As time goes by, Farmer Hoggett begins to notice the strange behavior of this pig raised by a sheepdog. One day, Mr. Hoggett takes the pig out to the field in order to see if the pig can be a sheep-pig. Babe, though he is slow, follows orders perfectly. Also, since Babe is so polite and has made a friendship with Ma, the sheep are perfectly willing to obey his requests. They much prefer his manners to Fly’s barking and commands. The farmer continues using Babe to do much of the farm work. One day, though, two dogs attack the sheep. Babe hears their cries and races to the field to save them. Once Farmer Hoggett arrives at the field, he finds Babe with a bloody snout standing over a dead sheep that the dogs had killed. Farmer Hoggett thinks that Babe has attacked the sheep and decides to kill him. Babe is saved, however, when Mrs. Hoggett receives a call warning of two dangerous dogs in the area. Farmer Hoggett realizes then that Babe actually saved his sheep.

Farmer Hoggett then proceeds with his plan to enter Babe in the sheepdog trials. He trains his beloved pig how to guide the sheep quickly and accurately through a course. Fly watched Babe’s progress delightedly, but she worries that the sheep at the trials will not be able to communicate with Babe. Fly has learned some new respect for the sheep since she has witnessed Babe’s interactions with them. She asks them about this potential problem, and the sheep tell her a password that will help Babe to communicate with the sheep at the trials. The magic words that commanded the sheep’s obedience was,

“May be ewe, may be ram, may be mutton, may be lamb, but on the hoof or on the hook, I bain’t so stupid as I look”

Those words tell a lot. The sheep were looking for respect and mutual respect would be the reward. This is secret that gave Babe and Farmer Hoggett an unprecedented victory at the trials, stunning the mocking crowd.

Like Babe, Obama and McCain have been looking for the password that will appeal to the sensibilities and beliefs of the faith community in America. The problem for them however, is that many, if not most on the right side of the theological ledger aren’t buying it. Or, at least they are very skeptical. And rightly they should be. After the revelations of the George Bush administration’s use of faith-based initiatives as a bait-and-switch tactic in appealing to the Religious Right, many in that sector have jaundiced eyes toward any politician using faith as an appeal point.

In my view, God’s Kingdom, at least the one Jesus spoke of in his Sermon on the Mount, is not based on a faith in man nor the ways of the world. Politics, although interesting and often alluring, is not the way to see true peace in the world. Any Christian who gets in the saddle of politics will find his or herself in a corral of enmity, division and contention. These are the works of the flesh, in other words, the world. If the truth of the Gospel is taking a second seat to political expediency, that faith is in vain, built upon the sand. If Jesus had thought politics would bring about peace, justice, and joy, he would have enjoined the political process. The reality is that these things are rooted in the condition of the heart, something politics is totally incapable of providing. Nevertheless, if you are a believer and hold to the idea that either Barak Obama or John McCain can lead the nation toward these legitimately sought after ideals, you should remember that these men and their political policies will only lead you to more empty promises. They certainly have a form of godliness, but deny the power of it. – 2 Timothy 3:5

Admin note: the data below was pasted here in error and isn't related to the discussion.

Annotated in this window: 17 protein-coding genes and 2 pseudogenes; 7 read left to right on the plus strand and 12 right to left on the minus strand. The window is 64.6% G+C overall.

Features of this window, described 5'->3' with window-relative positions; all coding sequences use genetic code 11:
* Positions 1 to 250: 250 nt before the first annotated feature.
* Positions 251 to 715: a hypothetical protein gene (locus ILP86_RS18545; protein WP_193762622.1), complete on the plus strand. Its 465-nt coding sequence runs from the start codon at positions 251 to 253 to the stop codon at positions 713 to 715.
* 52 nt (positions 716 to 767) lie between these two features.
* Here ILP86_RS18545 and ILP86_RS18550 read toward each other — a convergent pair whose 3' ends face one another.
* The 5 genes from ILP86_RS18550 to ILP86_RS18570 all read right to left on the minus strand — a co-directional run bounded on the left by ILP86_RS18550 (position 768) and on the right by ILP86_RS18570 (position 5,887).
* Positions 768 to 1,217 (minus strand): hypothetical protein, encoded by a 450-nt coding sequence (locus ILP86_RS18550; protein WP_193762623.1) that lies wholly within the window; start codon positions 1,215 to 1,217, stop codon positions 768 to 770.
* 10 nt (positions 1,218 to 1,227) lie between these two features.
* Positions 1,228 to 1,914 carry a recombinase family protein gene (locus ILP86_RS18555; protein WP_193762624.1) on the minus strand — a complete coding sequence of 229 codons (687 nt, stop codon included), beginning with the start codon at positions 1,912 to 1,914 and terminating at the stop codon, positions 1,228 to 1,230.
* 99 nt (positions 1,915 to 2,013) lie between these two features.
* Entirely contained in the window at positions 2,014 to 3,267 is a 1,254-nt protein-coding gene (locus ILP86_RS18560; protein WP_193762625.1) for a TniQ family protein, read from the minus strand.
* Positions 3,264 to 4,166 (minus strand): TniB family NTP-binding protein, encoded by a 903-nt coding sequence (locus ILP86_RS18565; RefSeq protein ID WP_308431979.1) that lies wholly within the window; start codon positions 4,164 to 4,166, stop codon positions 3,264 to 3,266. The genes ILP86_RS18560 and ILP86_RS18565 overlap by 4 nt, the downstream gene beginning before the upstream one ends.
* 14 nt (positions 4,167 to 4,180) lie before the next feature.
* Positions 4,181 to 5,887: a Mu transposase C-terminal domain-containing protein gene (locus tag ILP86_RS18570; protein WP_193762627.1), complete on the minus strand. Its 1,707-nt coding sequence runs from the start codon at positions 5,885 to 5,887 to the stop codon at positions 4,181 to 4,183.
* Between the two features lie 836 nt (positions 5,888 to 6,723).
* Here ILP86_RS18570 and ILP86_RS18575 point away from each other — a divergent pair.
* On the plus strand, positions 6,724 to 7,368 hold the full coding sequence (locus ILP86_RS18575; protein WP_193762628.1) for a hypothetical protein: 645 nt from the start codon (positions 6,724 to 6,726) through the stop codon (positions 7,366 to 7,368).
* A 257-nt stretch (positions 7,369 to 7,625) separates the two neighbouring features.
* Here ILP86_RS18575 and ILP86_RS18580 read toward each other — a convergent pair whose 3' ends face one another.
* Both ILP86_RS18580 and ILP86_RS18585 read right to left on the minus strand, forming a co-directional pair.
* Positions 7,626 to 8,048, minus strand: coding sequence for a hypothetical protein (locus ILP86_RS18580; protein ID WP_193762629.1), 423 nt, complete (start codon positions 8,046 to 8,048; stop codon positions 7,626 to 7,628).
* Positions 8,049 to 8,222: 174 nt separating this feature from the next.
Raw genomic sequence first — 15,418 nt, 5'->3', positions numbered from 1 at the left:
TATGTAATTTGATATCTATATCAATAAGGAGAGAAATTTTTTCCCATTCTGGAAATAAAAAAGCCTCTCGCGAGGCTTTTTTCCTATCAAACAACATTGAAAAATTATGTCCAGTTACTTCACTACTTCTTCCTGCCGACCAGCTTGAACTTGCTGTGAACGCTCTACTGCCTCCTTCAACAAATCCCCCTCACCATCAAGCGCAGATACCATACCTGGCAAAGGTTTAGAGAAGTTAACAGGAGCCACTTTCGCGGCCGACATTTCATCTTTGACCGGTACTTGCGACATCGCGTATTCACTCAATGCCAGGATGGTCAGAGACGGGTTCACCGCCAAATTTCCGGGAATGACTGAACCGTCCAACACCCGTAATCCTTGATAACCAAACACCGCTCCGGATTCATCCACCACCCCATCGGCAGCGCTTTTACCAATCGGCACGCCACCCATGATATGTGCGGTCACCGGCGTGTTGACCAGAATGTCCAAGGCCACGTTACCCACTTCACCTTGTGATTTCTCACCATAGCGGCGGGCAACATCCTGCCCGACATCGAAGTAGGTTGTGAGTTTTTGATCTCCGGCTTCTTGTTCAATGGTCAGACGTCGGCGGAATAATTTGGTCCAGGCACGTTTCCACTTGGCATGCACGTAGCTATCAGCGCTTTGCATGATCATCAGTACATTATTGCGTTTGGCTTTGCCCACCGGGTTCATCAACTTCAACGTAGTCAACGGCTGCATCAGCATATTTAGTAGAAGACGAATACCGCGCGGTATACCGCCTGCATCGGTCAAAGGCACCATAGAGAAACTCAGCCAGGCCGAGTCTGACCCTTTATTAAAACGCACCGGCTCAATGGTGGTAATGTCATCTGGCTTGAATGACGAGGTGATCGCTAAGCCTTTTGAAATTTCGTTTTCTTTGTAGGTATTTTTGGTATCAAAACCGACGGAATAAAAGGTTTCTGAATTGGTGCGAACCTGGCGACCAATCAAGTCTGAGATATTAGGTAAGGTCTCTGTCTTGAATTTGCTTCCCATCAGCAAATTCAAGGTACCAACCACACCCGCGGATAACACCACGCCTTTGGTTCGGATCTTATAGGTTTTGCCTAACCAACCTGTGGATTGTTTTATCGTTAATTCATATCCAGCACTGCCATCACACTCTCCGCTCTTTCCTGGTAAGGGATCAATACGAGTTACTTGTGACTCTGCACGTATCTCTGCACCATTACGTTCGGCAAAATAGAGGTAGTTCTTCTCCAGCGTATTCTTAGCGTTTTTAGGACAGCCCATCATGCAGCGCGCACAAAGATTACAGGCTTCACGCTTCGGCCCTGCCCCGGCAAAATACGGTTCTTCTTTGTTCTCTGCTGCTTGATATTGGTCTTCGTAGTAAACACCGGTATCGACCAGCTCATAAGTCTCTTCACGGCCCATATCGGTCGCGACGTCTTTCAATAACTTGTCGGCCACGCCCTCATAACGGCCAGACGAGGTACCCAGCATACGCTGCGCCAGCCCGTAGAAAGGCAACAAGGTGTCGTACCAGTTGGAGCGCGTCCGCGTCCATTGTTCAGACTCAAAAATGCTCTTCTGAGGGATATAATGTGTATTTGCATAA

But here’s the real caveat for anyone seeking political solutions to spiritual problems offered by politicians. It is found in the two verses following 2 Timothy 3:5. ” They are the kind who worm their way into homes and gain control over weak-willed women, who are loaded down with sins and are swayed by all kinds of evil desires, always learning but never able to acknowledge the truth.” In a nutshell, desperate people who don’t put their faith in God but in man will be deceived, never coming to the truth that sets free.

Related Reading:

Evangelical Expose: Bush’s Faith-based Fraud

The Obama Snooker

Reed Urges McCain to Appeal to Evangelical Flock

Christian Politics in the 21st Century

Taking America Back for God

During a recent “Speaking of Faith” radio program, Chuck Colson, Greg Boyd, and Shane Claiborne discuss whether there is a “Christian” way to vote. Here’s the segment. To see the complete episode of “Speaking on Faith”, click on the link below the video.

Speaking of Faith

Off With Their Heads! Deja Vu en L’Etats Unis?

As I have perused the newspapers and listened to the talking heads on the radio and the television, it is becoming clear that with increased fuel costs, the mortgage meltdown, government bailouts of major corporations, and the ongoing Persian Gulf conflicts, Americans don’t have much confidence in any government – local, state, or federal. With a widening gap between the rich and the poor, those considered under the poverty line are increasing in large numbers. As former president, Jimmy Carter noted in his infamous “Malaise Speech” given 29 years ago tomorrow,

The erosion of our confidence in the future is threatening to destroy the social and the political fabric of America.